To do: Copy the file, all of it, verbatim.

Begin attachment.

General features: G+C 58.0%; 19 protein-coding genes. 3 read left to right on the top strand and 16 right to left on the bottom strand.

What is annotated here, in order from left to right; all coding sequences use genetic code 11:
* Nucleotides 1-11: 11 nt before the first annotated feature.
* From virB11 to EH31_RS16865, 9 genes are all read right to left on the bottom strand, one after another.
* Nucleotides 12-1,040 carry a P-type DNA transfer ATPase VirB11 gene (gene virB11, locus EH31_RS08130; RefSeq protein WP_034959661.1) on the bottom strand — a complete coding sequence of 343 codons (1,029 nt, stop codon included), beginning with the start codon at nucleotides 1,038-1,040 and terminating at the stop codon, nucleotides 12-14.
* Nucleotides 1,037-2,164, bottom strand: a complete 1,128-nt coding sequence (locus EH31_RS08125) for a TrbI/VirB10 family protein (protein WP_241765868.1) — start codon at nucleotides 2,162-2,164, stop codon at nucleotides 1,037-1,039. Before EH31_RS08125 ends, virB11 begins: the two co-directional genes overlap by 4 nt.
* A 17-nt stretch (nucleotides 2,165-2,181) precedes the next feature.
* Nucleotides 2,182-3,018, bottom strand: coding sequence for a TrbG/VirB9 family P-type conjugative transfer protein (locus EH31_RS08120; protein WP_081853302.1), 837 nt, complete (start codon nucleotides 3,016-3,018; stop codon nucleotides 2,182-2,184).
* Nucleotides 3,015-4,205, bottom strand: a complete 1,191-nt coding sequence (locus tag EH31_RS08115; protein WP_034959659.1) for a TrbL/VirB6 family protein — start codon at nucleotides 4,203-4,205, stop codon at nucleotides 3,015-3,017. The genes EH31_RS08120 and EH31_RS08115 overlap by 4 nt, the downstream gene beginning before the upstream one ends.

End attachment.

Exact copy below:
General features: G+C 58.0%; 19 protein-coding genes. 3 read left to right on the top strand and 16 right to left on the bottom strand.

What is annotated here, in order from left to right; all coding sequences use genetic code 11:
* Nucleotides 1-11: 11 nt before the first annotated feature.
* From virB11 to EH31_RS16865, 9 genes are all read right to left on the bottom strand, one after another.
* Nucleotides 12-1,040 carry a P-type DNA transfer ATPase VirB11 gene (gene virB11, locus EH31_RS08130; RefSeq protein WP_034959661.1) on the bottom strand — a complete coding sequence of 343 codons (1,029 nt, stop codon included), beginning with the start codon at nucleotides 1,038-1,040 and terminating at the stop codon, nucleotides 12-14.
* Nucleotides 1,037-2,164, bottom strand: a complete 1,128-nt coding sequence (locus EH31_RS08125) for a TrbI/VirB10 family protein (protein WP_241765868.1) — start codon at nucleotides 2,162-2,164, stop codon at nucleotides 1,037-1,039. Before EH31_RS08125 ends, virB11 begins: the two co-directional genes overlap by 4 nt.
* A 17-nt stretch (nucleotides 2,165-2,181) precedes the next feature.
* Nucleotides 2,182-3,018, bottom strand: coding sequence for a TrbG/VirB9 family P-type conjugative transfer protein (locus EH31_RS08120; protein WP_081853302.1), 837 nt, complete (start codon nucleotides 3,016-3,018; stop codon nucleotides 2,182-2,184).
* Nucleotides 3,015-4,205, bottom strand: a complete 1,191-nt coding sequence (locus tag EH31_RS08115; protein WP_034959659.1) for a TrbL/VirB6 family protein — start codon at nucleotides 4,203-4,205, stop codon at nucleotides 3,015-3,017. The genes EH31_RS08120 and EH31_RS08115 overlap by 4 nt, the downstream gene beginning before the upstream one ends.